An Interview with Susan Russell from Novack

Susan Russell works the counter Monday through Friday at Novack Café. She is Secretary-Treasurer of local 560, the union that represents 440 of the college’s employees. She is also a member of Students Stand with Staff and The People’s Coalition. I did an extensive interview with her about her life and about working at Dartmouth. Read the excerpt below.

Tell me about yourself. Where are you from?
I was born in Manchester, New Hampshire. I’ve lived all over New England. My father was in retail for thirty-five years. They moved managers around a lot so we ended up in Maine, New York, and then back to New Hampshire. As a kid I was a competitive baton twirler. I became state champion and went to nationals. I was sixteen, flew out by myself to Indiana. In high school I volunteered for three years teaching elementary kids baton twirling for school parades. I led the bands as the big “majorette.” I still keep in touch with my twirling coach.

What did your mother do?
My mom didn’t work until we were in first grade, my sister and I. She quit high school during the war and dint’ get her degree until her mid-forties. She got a master’s degree in special ed. She worked at bank while we were growing up. During that time my father paid the bills and her money paid for baton lessons and things like that. We never went without anything which was fortunate.

What were your family like?
Both my parents were alcoholics. Eight years before she died my mother became sober. She had a heart of gold. She’d do anything for you. Last couple years I moved her up to a home five minutes away from me in Bradford, VT. She was so happy there. She had dementia towards the tail end. Some of the family, when she was sober, wouldn’t let her go to family events, it broke my heart because you know, people change. She was kind and generous, spoiled us rotten. She would take the shirt off her back for you. I had a younger sister Janey who did in ‘91 in a car crash. She never wore a seat belt so she got thrown out of the car. We were best friends. Her daughters and I we’re really close. Rough time. I wasn’t married and didn’t have any kids, I couldn’t understand why it wasn’t me. My little niece’s name is Emma Jane, I call her Emma Jane cause my sister’s name was Jane. I’m the only one who calls her Emma Jane and I do it out of respect for my sister. I never had kids. I had a miscarriage when I was 38. Some of the boyfriends I dated, you’re glad it didn’t happen.

What did you do after high school?
I went to Burdette School because I didn’t want to go to a four year school. At the time my first husband was going to BU. I liked the concentrated course for a year. It gave me a good background so I could get a decent job. I started as a bookkeeper and worked my way up to office manager.

First husband?
I married my high school sweetheart. Mistake. He graduated from BU and went on to get a master’s in religion. I put him through that cause I was working and he wasn’t, and then we separated and got divorced. He was very intelligent but lacked self-confidence and always wanted to keep up with the Jonses. Big spender. He eventually committed suicide about thirteen years ago. His second marriage ended, his wife was leaving him for all the same reasons I left him. I wasn’t surprised. Suicide to me is not suicide because it’s what you want in the end. He had all these plans but he was smart enough to know when to call people, so it was all over by the time they had reached him.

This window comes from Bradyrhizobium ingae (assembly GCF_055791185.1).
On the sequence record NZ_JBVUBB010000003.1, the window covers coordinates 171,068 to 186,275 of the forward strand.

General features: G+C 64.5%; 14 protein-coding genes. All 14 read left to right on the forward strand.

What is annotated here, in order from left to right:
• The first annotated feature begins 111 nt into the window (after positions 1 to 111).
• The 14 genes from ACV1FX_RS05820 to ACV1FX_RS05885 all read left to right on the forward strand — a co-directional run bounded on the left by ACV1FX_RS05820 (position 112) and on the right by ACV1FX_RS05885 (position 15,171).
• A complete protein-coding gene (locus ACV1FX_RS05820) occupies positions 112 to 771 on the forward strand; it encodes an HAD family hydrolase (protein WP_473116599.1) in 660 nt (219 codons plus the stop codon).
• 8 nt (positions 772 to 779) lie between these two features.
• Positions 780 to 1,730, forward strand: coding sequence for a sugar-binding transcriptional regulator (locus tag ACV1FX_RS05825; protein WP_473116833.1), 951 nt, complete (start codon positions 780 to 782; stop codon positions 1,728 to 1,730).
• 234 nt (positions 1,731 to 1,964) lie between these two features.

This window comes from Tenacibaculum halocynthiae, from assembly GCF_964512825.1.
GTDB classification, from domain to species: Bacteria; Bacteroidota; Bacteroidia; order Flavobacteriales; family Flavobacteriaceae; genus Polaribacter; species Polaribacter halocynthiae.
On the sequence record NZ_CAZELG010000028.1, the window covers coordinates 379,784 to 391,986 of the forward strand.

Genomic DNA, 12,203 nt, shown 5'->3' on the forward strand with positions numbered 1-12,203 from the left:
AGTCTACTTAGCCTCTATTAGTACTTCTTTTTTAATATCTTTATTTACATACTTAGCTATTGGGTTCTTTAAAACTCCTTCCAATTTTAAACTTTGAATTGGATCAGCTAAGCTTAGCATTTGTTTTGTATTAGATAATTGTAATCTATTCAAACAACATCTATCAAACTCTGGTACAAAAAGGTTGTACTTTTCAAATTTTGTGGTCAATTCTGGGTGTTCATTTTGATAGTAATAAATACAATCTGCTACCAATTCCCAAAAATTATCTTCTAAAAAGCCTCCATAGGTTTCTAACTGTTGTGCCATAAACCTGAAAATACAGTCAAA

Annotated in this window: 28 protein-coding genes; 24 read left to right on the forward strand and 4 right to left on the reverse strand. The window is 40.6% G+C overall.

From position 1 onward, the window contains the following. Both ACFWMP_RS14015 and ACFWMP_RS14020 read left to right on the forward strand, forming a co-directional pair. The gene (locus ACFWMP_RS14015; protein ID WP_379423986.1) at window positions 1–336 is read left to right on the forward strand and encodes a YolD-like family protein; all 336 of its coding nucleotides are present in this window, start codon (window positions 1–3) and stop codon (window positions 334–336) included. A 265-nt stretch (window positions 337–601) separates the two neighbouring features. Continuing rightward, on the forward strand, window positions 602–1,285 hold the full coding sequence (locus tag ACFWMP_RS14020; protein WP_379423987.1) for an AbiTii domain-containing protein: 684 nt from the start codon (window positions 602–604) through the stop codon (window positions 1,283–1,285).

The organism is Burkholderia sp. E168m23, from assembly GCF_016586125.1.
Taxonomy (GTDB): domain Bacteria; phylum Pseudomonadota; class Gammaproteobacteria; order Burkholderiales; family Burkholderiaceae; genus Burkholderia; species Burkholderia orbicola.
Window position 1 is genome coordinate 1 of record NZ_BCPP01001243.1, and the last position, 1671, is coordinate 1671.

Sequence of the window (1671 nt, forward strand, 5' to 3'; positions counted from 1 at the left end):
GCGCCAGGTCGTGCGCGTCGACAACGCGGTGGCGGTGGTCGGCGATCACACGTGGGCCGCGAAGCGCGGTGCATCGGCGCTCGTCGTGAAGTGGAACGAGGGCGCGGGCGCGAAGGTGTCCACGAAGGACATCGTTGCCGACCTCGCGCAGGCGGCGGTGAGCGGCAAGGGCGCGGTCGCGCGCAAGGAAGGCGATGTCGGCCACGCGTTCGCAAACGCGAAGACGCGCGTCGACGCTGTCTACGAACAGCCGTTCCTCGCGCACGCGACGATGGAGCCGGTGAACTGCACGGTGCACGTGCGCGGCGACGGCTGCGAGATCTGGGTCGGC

What did you do after that?
I moved to New Hampshire. I moved back home for a while in Bristol and worked as a waitress, got out of management altogether for a couple years. Then I went to work for Pizza Hut and they put me in a management training program. They promoted me from assistant to run the West Lebanon store. That year the top three stores in New England were run by women. I went to Witchita where the corporate headquarters are located, they gave anyone who made a million dollars or more a ring, like a class ring. So I got one. That was back in the beginning of the nineties. That was a lot of work. I remember one night on Christmas Eve, I had to go in to do an inventory. I ended up in Lebanon and met my second husband, who works concessions for dining services. We’re cordial to each other it’s no big deal.

Second husband?
Yeah, as his mother said to me, ‘you must like change’. My mom said before she died, ‘You know Susan, I don’t think you should ever get married again. That’s not something you’re good at.’ Dave Durkey, I met him when I first started at late night. My current husband. I’m on number three.

How did you come to work at Dartmouth?
I had applied to the college but all they had was temp positions but I wanted a benefit position. One of the reasons I came to work for the college was the free health insurance as a single payer and the retirement plan. The old retirement plan, but all that has changed. We have to pay a percentage of what we make now when we retire. They’ve since dropped the retirement percentages. It’s been a gradual change for benefits. But before, Dartmouth was a place where people wanted to come to work. It was hard to get in at Dartmouth at that time. I had my application in for four months. I had taken another job somewhere else but when this came up I had to take it.

What did you do when you first came here?
I started at the old Thayer Hall, from 5pm-1:30am. My first days off were Tuesday, Wednesday. And then I moved to Wednesday, Thursday and then I got Friday, Saturday. That’s all the process of being in a union and getting seniority as positions opened up. The position I got at Thayer, the woman had passed away from cancer, I had the right seniority, so I got a Mon-Friday job, 7-3:30. And I’ve been lucky to be in that position.

Did you become a member of the union as soon as you started working?
I had my ninety day period. You’re on probation for ninety days. Your health insurances starts right away but the union dues don’t come out until the end of the ninety days. What that means is the college can fire you for any reason. If you don’t show up, if you’re late, the college can fire you for anything. They can terminate you in those ninety days. You don’t get any benefits either except for health insurance, and you don’t have job security.

So, what does it mean to be in a union?
What it means for us, we’re making a living wage. Well, some of us are, it depends how many kids we have an all that. We’re getting health insurance. It’s not the Cadillac like it used to be but that whole industry has changed. You get personal time, vacation time, retirement fund. You have job security. I believe in unions and I believe that they’re a good thing. That’s how we got the middle class. Also, I need protection with my strong personality. If it weren’t for the union I would have been gone a long time ago. I’m not a yes person, so to speak.